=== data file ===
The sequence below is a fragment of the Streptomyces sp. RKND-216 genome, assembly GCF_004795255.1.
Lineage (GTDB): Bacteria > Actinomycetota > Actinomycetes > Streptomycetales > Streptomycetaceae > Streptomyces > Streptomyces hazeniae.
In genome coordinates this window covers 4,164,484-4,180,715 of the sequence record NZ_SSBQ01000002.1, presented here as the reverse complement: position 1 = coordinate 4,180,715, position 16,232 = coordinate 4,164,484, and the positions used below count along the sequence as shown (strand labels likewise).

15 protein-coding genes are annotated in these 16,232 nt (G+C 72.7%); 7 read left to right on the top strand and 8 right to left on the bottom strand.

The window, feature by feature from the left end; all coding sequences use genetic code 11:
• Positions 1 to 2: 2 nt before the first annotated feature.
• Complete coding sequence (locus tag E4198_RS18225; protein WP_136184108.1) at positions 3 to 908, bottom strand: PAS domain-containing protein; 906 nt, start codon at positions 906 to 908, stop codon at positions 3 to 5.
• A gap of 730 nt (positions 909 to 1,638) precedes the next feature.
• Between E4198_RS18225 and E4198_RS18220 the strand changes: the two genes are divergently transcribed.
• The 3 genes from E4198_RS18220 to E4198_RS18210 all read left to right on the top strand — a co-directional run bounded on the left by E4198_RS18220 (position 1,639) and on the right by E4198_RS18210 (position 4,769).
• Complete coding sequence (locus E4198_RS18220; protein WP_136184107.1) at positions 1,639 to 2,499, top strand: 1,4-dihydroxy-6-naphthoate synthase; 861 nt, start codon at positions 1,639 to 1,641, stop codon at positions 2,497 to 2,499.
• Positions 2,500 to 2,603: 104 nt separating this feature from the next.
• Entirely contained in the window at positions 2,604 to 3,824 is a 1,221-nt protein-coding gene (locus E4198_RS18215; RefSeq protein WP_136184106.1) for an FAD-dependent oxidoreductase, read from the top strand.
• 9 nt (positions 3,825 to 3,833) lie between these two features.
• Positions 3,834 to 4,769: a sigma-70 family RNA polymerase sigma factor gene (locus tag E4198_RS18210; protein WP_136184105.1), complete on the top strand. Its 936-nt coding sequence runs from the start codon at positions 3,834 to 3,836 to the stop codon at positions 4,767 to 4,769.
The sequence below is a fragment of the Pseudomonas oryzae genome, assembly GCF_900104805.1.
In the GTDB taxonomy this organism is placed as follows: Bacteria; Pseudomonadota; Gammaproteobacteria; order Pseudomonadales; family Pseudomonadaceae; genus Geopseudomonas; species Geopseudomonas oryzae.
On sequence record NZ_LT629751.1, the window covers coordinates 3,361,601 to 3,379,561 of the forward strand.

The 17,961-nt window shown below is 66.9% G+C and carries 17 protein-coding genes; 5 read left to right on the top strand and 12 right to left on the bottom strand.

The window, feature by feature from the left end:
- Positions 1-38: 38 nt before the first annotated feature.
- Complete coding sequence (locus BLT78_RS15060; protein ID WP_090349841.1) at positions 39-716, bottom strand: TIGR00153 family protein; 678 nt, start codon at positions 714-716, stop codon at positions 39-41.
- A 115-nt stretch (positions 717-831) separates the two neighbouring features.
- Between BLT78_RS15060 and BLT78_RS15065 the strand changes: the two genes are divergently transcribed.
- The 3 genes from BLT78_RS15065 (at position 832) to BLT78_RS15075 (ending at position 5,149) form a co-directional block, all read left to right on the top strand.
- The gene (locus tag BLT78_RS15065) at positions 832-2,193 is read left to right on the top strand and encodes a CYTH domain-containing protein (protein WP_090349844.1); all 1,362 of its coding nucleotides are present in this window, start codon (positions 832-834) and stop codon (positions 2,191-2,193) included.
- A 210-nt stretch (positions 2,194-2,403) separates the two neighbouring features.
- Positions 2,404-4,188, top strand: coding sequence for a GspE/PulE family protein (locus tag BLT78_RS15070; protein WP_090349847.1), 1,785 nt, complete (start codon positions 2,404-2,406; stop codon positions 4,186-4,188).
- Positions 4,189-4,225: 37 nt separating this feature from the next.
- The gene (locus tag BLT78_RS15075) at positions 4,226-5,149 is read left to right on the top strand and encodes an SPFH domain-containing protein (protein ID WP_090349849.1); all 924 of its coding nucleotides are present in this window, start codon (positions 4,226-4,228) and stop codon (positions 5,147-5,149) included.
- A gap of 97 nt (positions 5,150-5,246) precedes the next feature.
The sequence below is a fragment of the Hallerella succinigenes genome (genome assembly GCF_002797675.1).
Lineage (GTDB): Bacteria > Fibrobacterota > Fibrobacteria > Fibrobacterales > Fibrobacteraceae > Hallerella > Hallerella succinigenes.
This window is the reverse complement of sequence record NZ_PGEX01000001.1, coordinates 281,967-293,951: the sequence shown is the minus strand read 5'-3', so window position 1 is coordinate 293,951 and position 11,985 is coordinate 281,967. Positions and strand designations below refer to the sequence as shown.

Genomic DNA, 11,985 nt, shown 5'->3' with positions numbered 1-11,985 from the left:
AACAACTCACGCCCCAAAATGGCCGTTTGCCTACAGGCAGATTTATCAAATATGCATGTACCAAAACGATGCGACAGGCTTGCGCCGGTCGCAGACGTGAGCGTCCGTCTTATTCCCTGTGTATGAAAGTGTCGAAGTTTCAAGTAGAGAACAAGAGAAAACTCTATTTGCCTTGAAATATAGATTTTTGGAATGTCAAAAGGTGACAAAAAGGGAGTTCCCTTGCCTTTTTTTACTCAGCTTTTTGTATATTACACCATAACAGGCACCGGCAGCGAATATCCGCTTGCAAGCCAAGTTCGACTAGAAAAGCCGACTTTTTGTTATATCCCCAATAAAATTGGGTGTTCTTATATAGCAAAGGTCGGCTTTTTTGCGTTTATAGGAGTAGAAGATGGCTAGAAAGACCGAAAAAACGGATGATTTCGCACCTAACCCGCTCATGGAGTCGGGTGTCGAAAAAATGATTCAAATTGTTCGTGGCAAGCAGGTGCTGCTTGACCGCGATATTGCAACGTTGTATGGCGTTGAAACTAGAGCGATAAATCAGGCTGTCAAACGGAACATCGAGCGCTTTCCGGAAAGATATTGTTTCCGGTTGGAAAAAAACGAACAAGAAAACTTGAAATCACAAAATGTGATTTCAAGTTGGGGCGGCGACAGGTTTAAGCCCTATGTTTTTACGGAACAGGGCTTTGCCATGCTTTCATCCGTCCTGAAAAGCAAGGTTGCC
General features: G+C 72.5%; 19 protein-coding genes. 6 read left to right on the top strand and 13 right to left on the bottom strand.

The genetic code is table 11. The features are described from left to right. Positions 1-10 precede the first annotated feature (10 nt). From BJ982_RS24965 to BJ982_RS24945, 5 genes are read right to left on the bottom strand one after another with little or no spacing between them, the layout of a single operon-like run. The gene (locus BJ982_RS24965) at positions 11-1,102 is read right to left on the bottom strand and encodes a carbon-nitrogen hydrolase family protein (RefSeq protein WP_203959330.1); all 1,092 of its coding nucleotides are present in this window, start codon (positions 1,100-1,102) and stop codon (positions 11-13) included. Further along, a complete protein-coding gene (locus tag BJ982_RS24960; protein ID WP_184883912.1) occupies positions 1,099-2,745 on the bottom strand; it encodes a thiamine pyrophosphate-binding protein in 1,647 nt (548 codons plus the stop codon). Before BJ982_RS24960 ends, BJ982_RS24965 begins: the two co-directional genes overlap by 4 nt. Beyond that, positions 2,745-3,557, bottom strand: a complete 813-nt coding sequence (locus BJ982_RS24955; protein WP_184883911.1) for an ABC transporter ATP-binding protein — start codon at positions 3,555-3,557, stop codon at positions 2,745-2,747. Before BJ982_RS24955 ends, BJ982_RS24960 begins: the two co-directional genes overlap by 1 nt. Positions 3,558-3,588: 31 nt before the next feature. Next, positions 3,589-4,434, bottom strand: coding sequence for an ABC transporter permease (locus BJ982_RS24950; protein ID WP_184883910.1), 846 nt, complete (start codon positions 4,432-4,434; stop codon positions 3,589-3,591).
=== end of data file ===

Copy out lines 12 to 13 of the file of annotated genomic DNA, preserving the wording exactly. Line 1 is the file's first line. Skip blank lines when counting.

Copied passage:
• Positions 2,500 to 2,603: 104 nt separating this feature from the next.
• Entirely contained in the window at positions 2,604 to 3,824 is a 1,221-nt protein-coding gene (locus E4198_RS18215; RefSeq protein WP_136184106.1) for an FAD-dependent oxidoreductase, read from the top strand.